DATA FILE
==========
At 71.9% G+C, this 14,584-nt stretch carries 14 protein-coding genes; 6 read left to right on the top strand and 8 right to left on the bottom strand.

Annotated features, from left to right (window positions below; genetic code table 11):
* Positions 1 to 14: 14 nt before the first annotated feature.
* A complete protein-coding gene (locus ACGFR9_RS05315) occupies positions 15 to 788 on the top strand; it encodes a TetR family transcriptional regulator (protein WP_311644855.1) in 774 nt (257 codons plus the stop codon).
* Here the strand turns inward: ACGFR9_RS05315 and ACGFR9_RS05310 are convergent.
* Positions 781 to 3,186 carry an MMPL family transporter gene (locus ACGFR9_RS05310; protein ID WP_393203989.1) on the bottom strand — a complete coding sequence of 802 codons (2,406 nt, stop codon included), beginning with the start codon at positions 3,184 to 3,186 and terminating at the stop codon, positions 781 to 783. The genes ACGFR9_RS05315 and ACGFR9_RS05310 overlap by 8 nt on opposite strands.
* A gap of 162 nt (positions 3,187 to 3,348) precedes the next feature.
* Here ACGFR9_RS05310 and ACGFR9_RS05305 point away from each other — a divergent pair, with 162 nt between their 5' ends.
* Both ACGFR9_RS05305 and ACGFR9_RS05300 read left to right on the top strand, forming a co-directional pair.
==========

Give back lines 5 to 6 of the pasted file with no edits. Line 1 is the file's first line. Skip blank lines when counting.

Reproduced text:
* Here the strand turns inward: ACGFR9_RS05315 and ACGFR9_RS05310 are convergent.
* Positions 781 to 3,186 carry an MMPL family transporter gene (locus ACGFR9_RS05310; protein ID WP_393203989.1) on the bottom strand — a complete coding sequence of 802 codons (2,406 nt, stop codon included), beginning with the start codon at positions 3,184 to 3,186 and terminating at the stop codon, positions 781 to 783. The genes ACGFR9_RS05315 and ACGFR9_RS05310 overlap by 8 nt on opposite strands.